There is one surefire way to keep someone reading your content- that is to grab their attention, and then keep it! Easy peasy- you just need a strong headline or subject line. It’s as easy and as difficult as that.

 

Here’s the thing; for some writers it’s really not that easy. Case in point? Me, your friendly, neighbourhood potty-mouthed Word Nerd. My Band of Batchers have heard me say, repeatedly to the point of killmenow that I cannot write a headline or a subject line until I’ve written the vast majority of my content piece. I’ve always been like that. Other writers can’t write a thing until they’ve nailed their headline. They’re incredibly important to content marketing and to writing overall- they’re how we capture our readers’ attention.

 

First things first: by subject line, I’m referring to what you put in your email campaigns that will appear in people’s inboxes next to your name. By headlines,I mean anything you’re using for blog posts, opt ins, ebooks, White Papers, all that jazz. They both have the two same goals:

 

Number one: grab attention.

 

Number two: entice or compel people to keep on reading.

 

Let’s start with subject lines- these are much more fun than headlines IMHO. If you’re on my mailing list you may have noticed from my email strategy that I have a very consistent and distinctive subject line structure. This is for brand recognition to help me stand out in crowded inboxes, but also it’s also because it’s fun for me. More important than both of those is my structure is a nice way to highlight or showcase what the email is going to be about, to give a teaser of what it’s about with the goal of opening it.

 

There’s a fair bit of research out there about how to improve open rates. There’s some stats that say using a first name in the subject line increases open rates. That said, this research is primarily American, and it’s a strategy that I don’t like personally and never use. I find a bit cheesy; particularly when the author doesn’t know me personally. That said, if your open rate isn’t great, have a go for no less than three months and see if it works for you, see what happens, see how it feels. Or if you have an engaged Instagram audience it’s the sort of question that’s perfect for stories- you’ll get a ton of engagement AND see how your audience feels about receiving a digital marketing email with their name in the subject line.  Of course, the next obvious question is ‘are you on my list?’ and boom- hello list building strategy!

 

Another consideration to increasing open rates is to be creative, thought-provoking (not click-baiting!) interesting, or maybe even a little bit of FOMO-inducing. Whenever I have a subject line that’s about running away to write I always get a good response because people want to know what I’m up to.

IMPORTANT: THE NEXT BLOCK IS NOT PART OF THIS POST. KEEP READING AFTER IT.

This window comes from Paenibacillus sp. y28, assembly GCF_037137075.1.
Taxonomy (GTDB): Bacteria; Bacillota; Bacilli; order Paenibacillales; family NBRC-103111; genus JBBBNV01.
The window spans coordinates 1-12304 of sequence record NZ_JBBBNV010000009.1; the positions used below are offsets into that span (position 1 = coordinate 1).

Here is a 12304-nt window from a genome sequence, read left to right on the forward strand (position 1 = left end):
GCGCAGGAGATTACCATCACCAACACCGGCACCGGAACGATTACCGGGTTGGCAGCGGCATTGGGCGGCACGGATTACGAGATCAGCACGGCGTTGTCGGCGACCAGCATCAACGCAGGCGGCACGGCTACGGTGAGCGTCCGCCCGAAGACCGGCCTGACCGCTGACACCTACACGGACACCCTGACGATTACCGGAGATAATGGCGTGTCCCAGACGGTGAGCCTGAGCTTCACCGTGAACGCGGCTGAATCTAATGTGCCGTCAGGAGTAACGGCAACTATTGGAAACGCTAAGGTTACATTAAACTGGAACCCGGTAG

Asking questions in a subject line also tends to perform really well according to the research.  Question-based subject lines can be tied to problems and benefits, as well as upcoming sales, or a hack that you’ve discovered. Some examples include: Has this happened to you? Do you want to save time or money?

 

The other thing you can try, if it’s in line with your brand, of course, is being funny. Emojis are an easy way to convey personality, warmth and humour if they fit your brand. If you’re a funeral director, perhaps you should leave the 😜 💩 and 🤦🏻‍♀️ out of your subject lines.

 

One final note on subject lines- use your pre-header or preview! All providers come with a standard pre-header along the lines of ‘if you can’t read this in your email, click here to opening your browser.’ Replace their default message with something that’s tied in to your subject line. Or use it to compel or entice. For example, the subject line might be ‘Do you want to save time and money?’ And then the the pre-header could say ‘you really don’t want to miss this email.’ Obviously, this example is very salesy. Eww. Here’s another example. The subject line might be ‘I just lost 10 hours and $200 clearing out my inbox,’ with a preview of ‘don’t make the same mistake I made.’ Bottom line, the goal is to entice people to open your email and read it, and keep on reading to the bitter end.

 

Holly with a sticky note party

 

Okay, next cab off the rank is headlines. My writing clients have heard me talk a gazillion times about power words and sprinkling these through their headlines, first paragraphs and calls to action. But before you go sprinkling these (and if you want to know more, please reach out), go back to what’s in it for me? Not Me the writer, but Me the reader.

 

Think about your readers’ pain and your solution. Here’s an easy example.The problem? How to lose weight. Now, let’s extend that a little bit more and add your kicker or your benefit. Now we have How to lose weight without feeling hungry. See? Problem, Solution, the perfect headline!

 

Lists and benefits are really, really powerful when it comes to headlines:

  • Easy ways to …
  • My number one hack to …
  • Think you’re getting the best rate for your home loan?
  • Is professional organising all about matching boxes? Think again!
  • Five ways to style a bed
  • My ten favourite hacks to claw back more time in my day
  • The top 3 must dos to have a seamless morning

 

In my book, Tell Your Story, I talk about the concept of a swipe file. Subject lines and headlines are really good ones to keep and obviously you don’t copy them word for word, but use them for inspiration.

 

Tell me, do you struggle with headlines or subject lines? Do you need 500 words before you can find less than seven?

I love writing about communications, writing, life in business and life in general! If there’s something specific you’d like me to cover in my writing, please shoot me an email or give me a buzz, and I’ll do my best to help, or address it in an upcoming blog post or on my social media platforms.